HIV-1 protease inhibitors in general have a number of known effects on lipid and carbohydrate metabolism. Our data using both in vivo and in vitro model systems indicate that both indinavir and lopinavir also markedly decrease protein synthesis in skeletal muscle by impairing multiple steps in the control of mRNA translation. The long-term goal of this project is to elucidate the mechanisms by which lopinavir produces myopathy by altering muscle protein balance. The working hypothesis to be tested by the proposed research is that lopinavir antagonizes cell growth signaling systems, that include both eukaryotic initiation factor (elF) 4F and elF2/2B, under both basal conditions and in response to selected anabolic stimuli. Thus, lopinavir alters protein balance by impairing cap-dependent translational control and the formation of the 43S pre-initiation complex. Further, lopinavir adversely effects peptide-chain elongation. To address the questions implicit in our hypothesis, the proposed research has the following Specific Aims: (1) Elucidate the mechanism by which lopinavir impairs elF2B activity in skeletal muscle;(2) Determine whether alterations in the mTOR (mammalian target of rapamycin) nutrient signaling complex are responsible for lopinavir-induced alterations in 4E-BP1 phosphorylation;(3) Determine the mechanism by which lopinavir increases eukaryotic elongation factor (eEF)-2 phosphorylation and whether this change impairs peptide-chain elongation per se;(4) Elucidate the mechanism by which lopinavir impairs the normal anabolic response to nutritional signals (e.g., leucine) in muscle;and (5) Identify the biochemical loci mediating the potentiating effect of zidovudine (AZT) and lamivudine (3TC) on the lopinavir-induced decrease in protein synthesis. Complementary studies using both rats and cultured human myocytes will be used to elucidate the mechanism by which skeletal muscle translation efficiency is reduced by lopinavir, thereby leading to a more complete understanding of the metabolic disturbances produced by this HIV protease inhibitor alone and in combination with other antiretroviral agents. Such data is needed to both realize the full potential and avoid possible pitfalls of this drug in the long-term treatment of HIV-infected individuals.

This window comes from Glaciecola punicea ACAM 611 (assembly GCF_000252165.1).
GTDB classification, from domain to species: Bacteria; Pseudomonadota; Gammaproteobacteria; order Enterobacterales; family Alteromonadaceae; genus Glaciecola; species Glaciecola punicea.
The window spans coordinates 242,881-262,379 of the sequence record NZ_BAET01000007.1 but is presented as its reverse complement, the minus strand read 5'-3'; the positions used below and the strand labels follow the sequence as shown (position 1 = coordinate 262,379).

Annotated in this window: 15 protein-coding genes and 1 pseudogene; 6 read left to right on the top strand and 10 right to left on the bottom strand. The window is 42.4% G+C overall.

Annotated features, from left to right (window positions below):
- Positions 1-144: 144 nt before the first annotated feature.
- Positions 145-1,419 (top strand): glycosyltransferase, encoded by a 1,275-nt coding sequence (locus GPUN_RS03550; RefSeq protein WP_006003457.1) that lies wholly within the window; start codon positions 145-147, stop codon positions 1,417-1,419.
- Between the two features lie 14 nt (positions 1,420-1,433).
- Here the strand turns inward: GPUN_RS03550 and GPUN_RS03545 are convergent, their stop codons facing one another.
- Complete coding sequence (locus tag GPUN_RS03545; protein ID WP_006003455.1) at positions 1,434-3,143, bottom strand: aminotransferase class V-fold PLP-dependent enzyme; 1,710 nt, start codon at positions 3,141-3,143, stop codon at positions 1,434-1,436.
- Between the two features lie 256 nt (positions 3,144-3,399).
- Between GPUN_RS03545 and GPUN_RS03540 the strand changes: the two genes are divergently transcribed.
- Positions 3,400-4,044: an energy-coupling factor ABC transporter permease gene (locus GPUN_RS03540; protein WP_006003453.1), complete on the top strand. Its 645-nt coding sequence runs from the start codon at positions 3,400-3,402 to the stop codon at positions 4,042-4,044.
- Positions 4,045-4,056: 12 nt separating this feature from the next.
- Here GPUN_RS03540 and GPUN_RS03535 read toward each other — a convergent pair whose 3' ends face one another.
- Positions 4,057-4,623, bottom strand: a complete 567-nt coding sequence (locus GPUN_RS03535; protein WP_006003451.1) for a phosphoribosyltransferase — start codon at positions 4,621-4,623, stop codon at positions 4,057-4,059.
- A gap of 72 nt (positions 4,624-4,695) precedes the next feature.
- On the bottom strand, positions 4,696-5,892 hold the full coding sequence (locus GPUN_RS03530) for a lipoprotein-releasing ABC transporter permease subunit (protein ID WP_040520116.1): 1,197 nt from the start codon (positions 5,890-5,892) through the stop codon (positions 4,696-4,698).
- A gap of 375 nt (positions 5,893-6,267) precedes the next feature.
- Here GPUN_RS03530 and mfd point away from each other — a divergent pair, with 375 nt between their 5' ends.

National Institute of Health (NIH)
National Institute of Diabetes and Digestive and Kidney Diseases (NIDDK)
Research Project (R01)
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AIDS Clinical Studies and Epidemiology Study Section (ACE)
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Pawlyk, Aaron
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Pennsylvania State University
Schools of Medicine
United States
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